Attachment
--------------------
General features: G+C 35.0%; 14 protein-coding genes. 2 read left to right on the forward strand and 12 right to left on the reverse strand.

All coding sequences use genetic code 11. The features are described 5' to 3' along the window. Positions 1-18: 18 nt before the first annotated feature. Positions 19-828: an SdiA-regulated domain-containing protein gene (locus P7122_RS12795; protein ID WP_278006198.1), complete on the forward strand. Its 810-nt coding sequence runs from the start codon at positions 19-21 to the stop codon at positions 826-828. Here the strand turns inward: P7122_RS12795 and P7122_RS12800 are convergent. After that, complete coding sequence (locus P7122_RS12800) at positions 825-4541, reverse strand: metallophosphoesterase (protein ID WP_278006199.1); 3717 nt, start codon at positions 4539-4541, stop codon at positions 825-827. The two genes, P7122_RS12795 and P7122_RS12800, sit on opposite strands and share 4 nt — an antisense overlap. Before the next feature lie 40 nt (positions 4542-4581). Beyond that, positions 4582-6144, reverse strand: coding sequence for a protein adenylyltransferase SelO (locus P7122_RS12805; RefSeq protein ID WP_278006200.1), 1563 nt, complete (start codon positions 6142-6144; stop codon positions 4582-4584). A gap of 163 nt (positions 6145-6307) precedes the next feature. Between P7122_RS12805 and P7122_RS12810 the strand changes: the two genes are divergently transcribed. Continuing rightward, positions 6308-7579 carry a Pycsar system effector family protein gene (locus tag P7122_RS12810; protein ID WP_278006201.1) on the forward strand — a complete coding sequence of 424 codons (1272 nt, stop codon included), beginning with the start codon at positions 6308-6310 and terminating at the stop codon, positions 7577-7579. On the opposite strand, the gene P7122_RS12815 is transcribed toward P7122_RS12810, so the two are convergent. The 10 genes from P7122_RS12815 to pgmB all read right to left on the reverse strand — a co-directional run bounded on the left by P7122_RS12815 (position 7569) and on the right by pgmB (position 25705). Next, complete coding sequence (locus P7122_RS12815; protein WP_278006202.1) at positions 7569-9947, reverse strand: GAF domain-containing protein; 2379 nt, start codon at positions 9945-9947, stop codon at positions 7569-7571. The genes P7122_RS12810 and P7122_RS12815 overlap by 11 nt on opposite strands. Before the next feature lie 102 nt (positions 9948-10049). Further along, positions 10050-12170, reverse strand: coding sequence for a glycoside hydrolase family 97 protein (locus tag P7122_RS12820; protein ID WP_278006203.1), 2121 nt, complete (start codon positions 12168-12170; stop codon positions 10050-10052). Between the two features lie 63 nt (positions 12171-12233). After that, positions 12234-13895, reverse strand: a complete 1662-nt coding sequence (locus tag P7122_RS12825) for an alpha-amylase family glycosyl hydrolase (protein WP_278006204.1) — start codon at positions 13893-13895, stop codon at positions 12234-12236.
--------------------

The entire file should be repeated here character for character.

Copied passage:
General features: G+C 35.0%; 14 protein-coding genes. 2 read left to right on the forward strand and 12 right to left on the reverse strand.

All coding sequences use genetic code 11. The features are described 5' to 3' along the window. Positions 1-18: 18 nt before the first annotated feature. Positions 19-828: an SdiA-regulated domain-containing protein gene (locus P7122_RS12795; protein ID WP_278006198.1), complete on the forward strand. Its 810-nt coding sequence runs from the start codon at positions 19-21 to the stop codon at positions 826-828. Here the strand turns inward: P7122_RS12795 and P7122_RS12800 are convergent. After that, complete coding sequence (locus P7122_RS12800) at positions 825-4541, reverse strand: metallophosphoesterase (protein ID WP_278006199.1); 3717 nt, start codon at positions 4539-4541, stop codon at positions 825-827. The two genes, P7122_RS12795 and P7122_RS12800, sit on opposite strands and share 4 nt — an antisense overlap. Before the next feature lie 40 nt (positions 4542-4581). Beyond that, positions 4582-6144, reverse strand: coding sequence for a protein adenylyltransferase SelO (locus P7122_RS12805; RefSeq protein ID WP_278006200.1), 1563 nt, complete (start codon positions 6142-6144; stop codon positions 4582-4584). A gap of 163 nt (positions 6145-6307) precedes the next feature. Between P7122_RS12805 and P7122_RS12810 the strand changes: the two genes are divergently transcribed. Continuing rightward, positions 6308-7579 carry a Pycsar system effector family protein gene (locus tag P7122_RS12810; protein ID WP_278006201.1) on the forward strand — a complete coding sequence of 424 codons (1272 nt, stop codon included), beginning with the start codon at positions 6308-6310 and terminating at the stop codon, positions 7577-7579. On the opposite strand, the gene P7122_RS12815 is transcribed toward P7122_RS12810, so the two are convergent. The 10 genes from P7122_RS12815 to pgmB all read right to left on the reverse strand — a co-directional run bounded on the left by P7122_RS12815 (position 7569) and on the right by pgmB (position 25705). Next, complete coding sequence (locus P7122_RS12815; protein WP_278006202.1) at positions 7569-9947, reverse strand: GAF domain-containing protein; 2379 nt, start codon at positions 9945-9947, stop codon at positions 7569-7571. The genes P7122_RS12810 and P7122_RS12815 overlap by 11 nt on opposite strands. Before the next feature lie 102 nt (positions 9948-10049). Further along, positions 10050-12170, reverse strand: coding sequence for a glycoside hydrolase family 97 protein (locus tag P7122_RS12820; protein ID WP_278006203.1), 2121 nt, complete (start codon positions 12168-12170; stop codon positions 10050-10052). Between the two features lie 63 nt (positions 12171-12233). After that, positions 12234-13895, reverse strand: a complete 1662-nt coding sequence (locus tag P7122_RS12825) for an alpha-amylase family glycosyl hydrolase (protein WP_278006204.1) — start codon at positions 13893-13895, stop codon at positions 12234-12236.